On Sun, Feb 28, 2016 at 7:04 PM, Brion Vibber <bvib...@wikimedia.org> wrote:

>
> What non-hypothetical work are you referring to?
>
> {{cn}}
>
> -- brion
>


Brion,

You tell me. :) For what it's worth, Jimmy Wales has said in this thread
today,


---o0o---

On the very specific topic of donor funding going to help commercial
re-users, we've had some interesting but inconclusive board discussions
about this topic.

---o0o---


So this clearly has come up.

What originally triggered my curiosity was this: I noticed a couple of
weeks ago that the Kindle offered a Wikipedia look-up function. I couldn't
recall -- and cannot find -- any corresponding WMF announcement. So, how
did this happen?

The only thing I did find, as I was looking for a WMF announcement, was a
mention in an Engineering Report, which mentioned, in passing, a WMF team
doing work on this:


---o0o---

"In side project work, the team spent time on API continuation queries,
Android IP editing notices, Amazon Kindle and other non-Google Play
distribution, and Google Play reviews (now that the Android launch dust has
settled, mobile apps product management will be triaging the reviews)."

https://www.mediawiki.org/wiki/Wikimedia_Engineering/Report/2014/July

---o0o---


Google Play certainly contains a lot of Wikipedia content, and it's a
commercial service. I also recently was pointed to this 2008 email from Sue
Gardner, released as a court exhibit in the same antitrust case Arnnon
Geshuri was involved in. Sue said, in part:


---o0o---

I think Google and Wikipedia can and should have a complementary and
positive relationship. And I gather Larry and Sergey feel the same: I
believe they've told Jimmy that Google has no ill will towards Wikipedia,
and that they'd be willing to make a donation to us in order to signal that
publicly.

I also believe that any real or perceived tensions in the Google/Wikipedia
relationship may be being exacerbated at some levels inside Google by their
unfulfilled desires to do business with us. Since relocating to the Bay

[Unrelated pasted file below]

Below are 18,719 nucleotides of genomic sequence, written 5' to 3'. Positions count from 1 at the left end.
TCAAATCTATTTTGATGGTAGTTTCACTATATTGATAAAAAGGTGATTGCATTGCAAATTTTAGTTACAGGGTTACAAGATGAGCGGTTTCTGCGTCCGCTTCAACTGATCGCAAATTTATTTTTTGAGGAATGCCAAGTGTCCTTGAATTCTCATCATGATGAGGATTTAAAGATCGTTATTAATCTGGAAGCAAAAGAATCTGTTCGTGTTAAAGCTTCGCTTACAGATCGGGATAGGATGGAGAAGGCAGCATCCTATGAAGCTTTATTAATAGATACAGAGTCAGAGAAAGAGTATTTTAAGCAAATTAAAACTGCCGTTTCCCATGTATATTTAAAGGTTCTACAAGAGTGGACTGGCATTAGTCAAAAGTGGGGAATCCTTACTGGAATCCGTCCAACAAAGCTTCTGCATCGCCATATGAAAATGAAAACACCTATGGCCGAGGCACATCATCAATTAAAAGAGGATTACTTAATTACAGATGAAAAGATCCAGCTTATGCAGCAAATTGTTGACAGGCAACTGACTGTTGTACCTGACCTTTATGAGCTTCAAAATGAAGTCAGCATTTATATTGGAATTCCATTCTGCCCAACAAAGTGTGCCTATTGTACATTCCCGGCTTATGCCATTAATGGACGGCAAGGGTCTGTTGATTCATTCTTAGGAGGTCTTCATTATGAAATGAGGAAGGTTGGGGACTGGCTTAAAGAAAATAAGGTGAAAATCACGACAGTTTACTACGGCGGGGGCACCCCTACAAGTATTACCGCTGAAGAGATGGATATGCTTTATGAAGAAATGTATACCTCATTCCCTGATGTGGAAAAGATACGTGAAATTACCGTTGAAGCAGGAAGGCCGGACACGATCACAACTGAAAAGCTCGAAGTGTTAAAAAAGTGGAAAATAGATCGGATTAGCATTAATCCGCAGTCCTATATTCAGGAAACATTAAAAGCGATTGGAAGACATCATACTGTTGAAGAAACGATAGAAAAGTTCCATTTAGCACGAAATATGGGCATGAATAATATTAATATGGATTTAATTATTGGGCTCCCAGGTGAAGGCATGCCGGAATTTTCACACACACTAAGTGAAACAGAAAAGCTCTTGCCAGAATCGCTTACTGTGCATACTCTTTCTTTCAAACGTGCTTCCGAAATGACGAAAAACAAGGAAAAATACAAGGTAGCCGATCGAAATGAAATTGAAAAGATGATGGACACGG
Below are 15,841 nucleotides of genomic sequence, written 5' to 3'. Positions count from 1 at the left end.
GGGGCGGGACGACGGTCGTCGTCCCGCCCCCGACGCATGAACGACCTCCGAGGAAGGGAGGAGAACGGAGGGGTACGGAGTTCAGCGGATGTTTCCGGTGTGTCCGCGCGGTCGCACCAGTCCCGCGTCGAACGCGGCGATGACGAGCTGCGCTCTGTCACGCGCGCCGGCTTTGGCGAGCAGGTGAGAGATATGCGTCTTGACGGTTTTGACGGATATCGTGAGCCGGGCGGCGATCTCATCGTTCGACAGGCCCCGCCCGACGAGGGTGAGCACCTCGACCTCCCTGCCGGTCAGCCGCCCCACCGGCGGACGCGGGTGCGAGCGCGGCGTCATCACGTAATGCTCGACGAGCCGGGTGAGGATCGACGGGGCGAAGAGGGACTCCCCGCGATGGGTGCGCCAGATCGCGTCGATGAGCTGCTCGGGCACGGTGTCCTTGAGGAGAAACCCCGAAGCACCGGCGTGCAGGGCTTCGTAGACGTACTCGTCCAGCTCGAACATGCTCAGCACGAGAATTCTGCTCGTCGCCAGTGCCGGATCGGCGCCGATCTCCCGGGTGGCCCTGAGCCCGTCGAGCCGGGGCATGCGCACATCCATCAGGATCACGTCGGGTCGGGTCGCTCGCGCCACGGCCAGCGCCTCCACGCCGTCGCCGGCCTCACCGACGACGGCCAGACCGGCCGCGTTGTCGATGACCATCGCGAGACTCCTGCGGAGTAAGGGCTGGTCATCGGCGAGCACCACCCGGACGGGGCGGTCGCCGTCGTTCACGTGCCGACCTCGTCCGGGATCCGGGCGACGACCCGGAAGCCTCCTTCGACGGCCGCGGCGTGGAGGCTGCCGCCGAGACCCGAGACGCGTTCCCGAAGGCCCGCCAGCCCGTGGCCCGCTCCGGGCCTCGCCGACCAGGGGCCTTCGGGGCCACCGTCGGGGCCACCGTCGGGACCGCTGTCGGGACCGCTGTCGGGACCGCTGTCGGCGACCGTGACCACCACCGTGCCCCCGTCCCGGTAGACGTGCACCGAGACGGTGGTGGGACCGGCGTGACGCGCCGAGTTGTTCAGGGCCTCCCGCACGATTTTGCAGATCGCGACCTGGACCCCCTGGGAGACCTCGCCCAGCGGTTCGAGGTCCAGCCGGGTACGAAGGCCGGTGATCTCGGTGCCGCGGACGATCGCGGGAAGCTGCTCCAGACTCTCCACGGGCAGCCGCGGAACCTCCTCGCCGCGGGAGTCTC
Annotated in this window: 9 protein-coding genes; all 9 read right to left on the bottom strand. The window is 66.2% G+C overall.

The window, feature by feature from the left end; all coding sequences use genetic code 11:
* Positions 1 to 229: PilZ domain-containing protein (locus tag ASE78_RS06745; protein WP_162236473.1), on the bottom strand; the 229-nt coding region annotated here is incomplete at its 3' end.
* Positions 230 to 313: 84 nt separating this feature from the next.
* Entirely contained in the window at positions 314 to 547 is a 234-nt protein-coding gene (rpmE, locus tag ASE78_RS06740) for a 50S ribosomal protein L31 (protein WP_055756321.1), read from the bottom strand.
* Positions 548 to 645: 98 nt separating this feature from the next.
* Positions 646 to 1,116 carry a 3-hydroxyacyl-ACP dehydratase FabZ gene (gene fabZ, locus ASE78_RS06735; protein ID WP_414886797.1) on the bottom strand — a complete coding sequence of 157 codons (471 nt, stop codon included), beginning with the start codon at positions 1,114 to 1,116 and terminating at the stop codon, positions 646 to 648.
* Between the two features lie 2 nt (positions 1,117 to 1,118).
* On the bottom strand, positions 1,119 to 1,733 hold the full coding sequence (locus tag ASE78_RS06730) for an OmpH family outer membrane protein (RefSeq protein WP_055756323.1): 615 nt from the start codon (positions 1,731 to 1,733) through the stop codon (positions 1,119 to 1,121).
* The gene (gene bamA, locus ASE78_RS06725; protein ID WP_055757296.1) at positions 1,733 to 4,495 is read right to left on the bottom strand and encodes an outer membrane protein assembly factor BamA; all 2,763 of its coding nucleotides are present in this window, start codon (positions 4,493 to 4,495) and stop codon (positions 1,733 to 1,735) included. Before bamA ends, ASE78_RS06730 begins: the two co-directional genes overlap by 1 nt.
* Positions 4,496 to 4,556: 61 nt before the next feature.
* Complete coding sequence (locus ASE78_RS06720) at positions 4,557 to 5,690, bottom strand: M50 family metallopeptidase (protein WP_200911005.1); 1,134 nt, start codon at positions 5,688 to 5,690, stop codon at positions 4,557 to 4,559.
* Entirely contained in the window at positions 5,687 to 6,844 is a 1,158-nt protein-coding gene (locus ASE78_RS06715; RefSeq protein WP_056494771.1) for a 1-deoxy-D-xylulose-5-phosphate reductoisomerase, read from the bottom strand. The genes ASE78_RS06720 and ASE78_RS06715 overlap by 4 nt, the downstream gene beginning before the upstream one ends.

Area in January, we've had plenty of Google folks reach out to us. But - we
have a total staff of 21 people, with just one person responsible for
business development, so I am not sure we are even able to politely keep up
with their pitches. IMO, rather than spending our time on multiple
product-specific pitches, it would probably be more productive for
Wikipedia and Google to develop a single umbrella relationship/agreement
(obviously within the limits of Wikipedia's non-commercial context).

So. I think a good next step would be some kind of high-level meeting
between Wikipedia and Google, to talk through these issues and see if a
donation and/or business deal makes sense.

http://online.wsj.com/public/resources/documents/sandberg.pdf

---o0o---


I don't recall any such business deal or umbrella agreement ever having
been announced publicly. So, what happened, and has it impacted in any way
what people at WMF have been working on since?

I believe that if the WMF does enter into business agreements with
companies like Google or Amazon, or does work designed to enhance their
product, then the community and the donating public should be told.

I'm sure you appreciate that it's very hard for me as a non-staff member to
gauge what's going on, but there were enough breadcrumbs here for me to
feel it was worth asking the question.

Does that help?

Andreas
_______________________________________________
Wikimedia-l mailing list, guidelines at: 
https://meta.wikimedia.org/wiki/Mailing_lists/Guidelines
New messages to: Wikimedia-l@lists.wikimedia.org
Unsubscribe: https://lists.wikimedia.org/mailman/listinfo/wikimedia-l, 
<mailto:wikimedia-l-requ...@lists.wikimedia.org?subject=unsubscribe>

Reply via email to